I hurt myself training for the 2009 Chicago Marathon back in the fall of 2009 when I first moved to Charlottesville. I hadn’t had any problems that whole summer, running about 25 miles per week. When I got to Cville, though, I needed to figure out two crucial things: 1) where to run my long runs and 2) where it was relatively flat (if that even existed here). After about 2 weeks here I stumbled upon my current long run route, out in White Hall. While it’s relatively flat there are still elvevation gains and small, but steep, hills throughout the route. For 3.5 miles one way it is all uphill. Then for the 3.5 miles back its downhill. Repeat that a few times over the course of a 20 miler and that can really impact a runner who is used to flat terrain (I mean, I couldn’t find a hill in the city Boston if I tried…I’d have to drive out and run in Newton or on the Boston Marathon course!).
I started having some major hip pain during one of my 18 mile runs, only about 5 weeks away from the race. To make a long story short I had some bad bursitis in that hip caused from tackling the hilly terrain too fast. My body wasn’t strong or ready enough. I did some intensive PT over the following few months, really working on a few major things. While everyone knows how to run, they might not know that good running form requires practice. These are things I think ALL runners can benefit from even if they aren’t injured. Some are pretty obvious, but I think runners should constantly be practicing their good form:
- Land on the forefoot as much as possible. While I’m not totally into the barefoot running movement, I think there are good things to be learned from it. Like how our feet are supposed to work and handle the forces of running so we don’t get injured. Going along with this…
- Make sure your plantar fascia (the muscles and tissues in your feet) are loose so that you can roll off the front of your feet. If your feet are like blocks, they’re also not adequately absorbing the impact of running…leading to injury. Best way to do this is just roll your foot on a tennis ball (feels so good!) and do some foot/toe stretches.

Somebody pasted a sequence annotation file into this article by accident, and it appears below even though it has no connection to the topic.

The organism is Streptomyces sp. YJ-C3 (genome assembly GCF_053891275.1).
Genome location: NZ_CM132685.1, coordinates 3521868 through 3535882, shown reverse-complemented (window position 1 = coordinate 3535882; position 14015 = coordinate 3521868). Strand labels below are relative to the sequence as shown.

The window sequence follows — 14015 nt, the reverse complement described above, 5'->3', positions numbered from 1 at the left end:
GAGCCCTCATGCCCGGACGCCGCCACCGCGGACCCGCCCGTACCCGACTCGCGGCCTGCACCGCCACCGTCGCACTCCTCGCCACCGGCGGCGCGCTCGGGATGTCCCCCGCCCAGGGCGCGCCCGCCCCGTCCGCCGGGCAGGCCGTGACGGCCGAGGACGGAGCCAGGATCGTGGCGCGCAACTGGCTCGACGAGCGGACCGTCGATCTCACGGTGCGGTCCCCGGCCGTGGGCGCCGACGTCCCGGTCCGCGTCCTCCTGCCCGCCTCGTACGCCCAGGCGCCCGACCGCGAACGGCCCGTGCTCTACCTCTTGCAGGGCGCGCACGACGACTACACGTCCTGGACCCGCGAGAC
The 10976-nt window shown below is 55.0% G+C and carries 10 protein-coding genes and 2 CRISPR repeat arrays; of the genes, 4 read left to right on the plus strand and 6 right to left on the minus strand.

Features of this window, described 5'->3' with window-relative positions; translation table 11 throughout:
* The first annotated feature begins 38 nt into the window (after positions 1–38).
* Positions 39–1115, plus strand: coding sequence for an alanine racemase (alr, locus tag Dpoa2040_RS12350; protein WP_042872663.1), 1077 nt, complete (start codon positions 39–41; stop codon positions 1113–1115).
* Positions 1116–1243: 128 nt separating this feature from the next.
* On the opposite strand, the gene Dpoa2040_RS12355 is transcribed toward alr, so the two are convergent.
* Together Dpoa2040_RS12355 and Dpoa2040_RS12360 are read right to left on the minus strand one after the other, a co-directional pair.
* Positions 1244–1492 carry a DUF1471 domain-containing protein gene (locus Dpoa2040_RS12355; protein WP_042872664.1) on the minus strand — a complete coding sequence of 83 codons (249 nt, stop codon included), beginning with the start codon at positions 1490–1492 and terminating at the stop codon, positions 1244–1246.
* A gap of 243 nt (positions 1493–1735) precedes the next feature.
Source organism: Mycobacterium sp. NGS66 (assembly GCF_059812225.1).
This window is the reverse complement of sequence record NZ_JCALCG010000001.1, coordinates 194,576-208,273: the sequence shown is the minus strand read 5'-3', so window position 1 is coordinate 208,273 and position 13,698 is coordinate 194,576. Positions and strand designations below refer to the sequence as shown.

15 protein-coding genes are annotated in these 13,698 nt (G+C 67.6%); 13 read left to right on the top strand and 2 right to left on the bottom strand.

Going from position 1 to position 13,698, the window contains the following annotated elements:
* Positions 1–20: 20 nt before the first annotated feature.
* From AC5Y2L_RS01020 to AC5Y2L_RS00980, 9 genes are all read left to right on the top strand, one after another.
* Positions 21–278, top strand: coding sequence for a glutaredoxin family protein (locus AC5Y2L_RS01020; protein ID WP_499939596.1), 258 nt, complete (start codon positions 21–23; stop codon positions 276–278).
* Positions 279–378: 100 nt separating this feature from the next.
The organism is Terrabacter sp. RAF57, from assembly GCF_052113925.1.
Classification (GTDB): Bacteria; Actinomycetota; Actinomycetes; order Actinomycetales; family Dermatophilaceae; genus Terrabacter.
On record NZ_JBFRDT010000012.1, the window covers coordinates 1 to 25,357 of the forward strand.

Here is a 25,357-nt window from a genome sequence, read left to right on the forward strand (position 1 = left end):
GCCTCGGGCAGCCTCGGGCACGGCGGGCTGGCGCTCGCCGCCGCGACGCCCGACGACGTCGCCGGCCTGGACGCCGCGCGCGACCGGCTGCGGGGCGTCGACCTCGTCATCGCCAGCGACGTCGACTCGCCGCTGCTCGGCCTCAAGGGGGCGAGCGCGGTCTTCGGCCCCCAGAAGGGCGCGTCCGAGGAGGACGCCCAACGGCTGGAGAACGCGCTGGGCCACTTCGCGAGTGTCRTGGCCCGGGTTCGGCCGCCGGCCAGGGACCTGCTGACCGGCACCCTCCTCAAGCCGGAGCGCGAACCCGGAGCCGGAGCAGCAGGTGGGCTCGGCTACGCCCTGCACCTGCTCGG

- Increase your cadence. “Overstriding” is a major issue and I’ve worked hard to increase my cadence (how quickly my feet turn over) so that I reduce the chance of injury. Runner’s World says: “Some runners, particularly beginners, have the misconception that to get faster, they need to cover more ground with every stride. But for distance runners, that’s seldom the right formula for faster times. In fact, it can lead to “overstriding” and a greater risk of injuries. The real secret to improvement at distances from the 5-K on up is faster turnover, or cadence. Turnover simply means the number of times your feet push off during each minute of running. Most runners get locked into a cadence that feels comfortable. Unfortunately, if you don’t work to speed up your turnover (180 footstrikes per minute is considered optimal), that rhythm will slow down as you age.” I’ve been working on getting 180 footstrikes to feel natural when I run (so I hit it even when I don’t think about it for awhile). As of now I’m there. My doctor last week put me on a treadmill and said that it’s not a problem. But it’s something I will continue to work on. The most important thing to remember is an increase in cadence does not mean an increase in speed. You can work on your cadence easily by setting a treadmill to 5.6 or some really slow level and working on your foot turnover (I do this once a week and I know I look silly…but so what). You can check out the rest of the article and some drills here.
- I’ve talked a bit about this, but here’s one of the most important things to do: INCREASE GLUTE STRENGTH. I have dead butt syndrome. This means my glutes don’t fire when I run. They are literally dead. That means my hip flexors and quads take the majority of the work. This type of imbalance has surely led to my injuries. It is so important for your glutes to do half if not a majority of the workload when you run (the hip flexor allows you to push your leg forward, the glutes and hamstrings allow you to pull it back). You can read about the importance of glute strength and some exercises, which I work on constantly, here.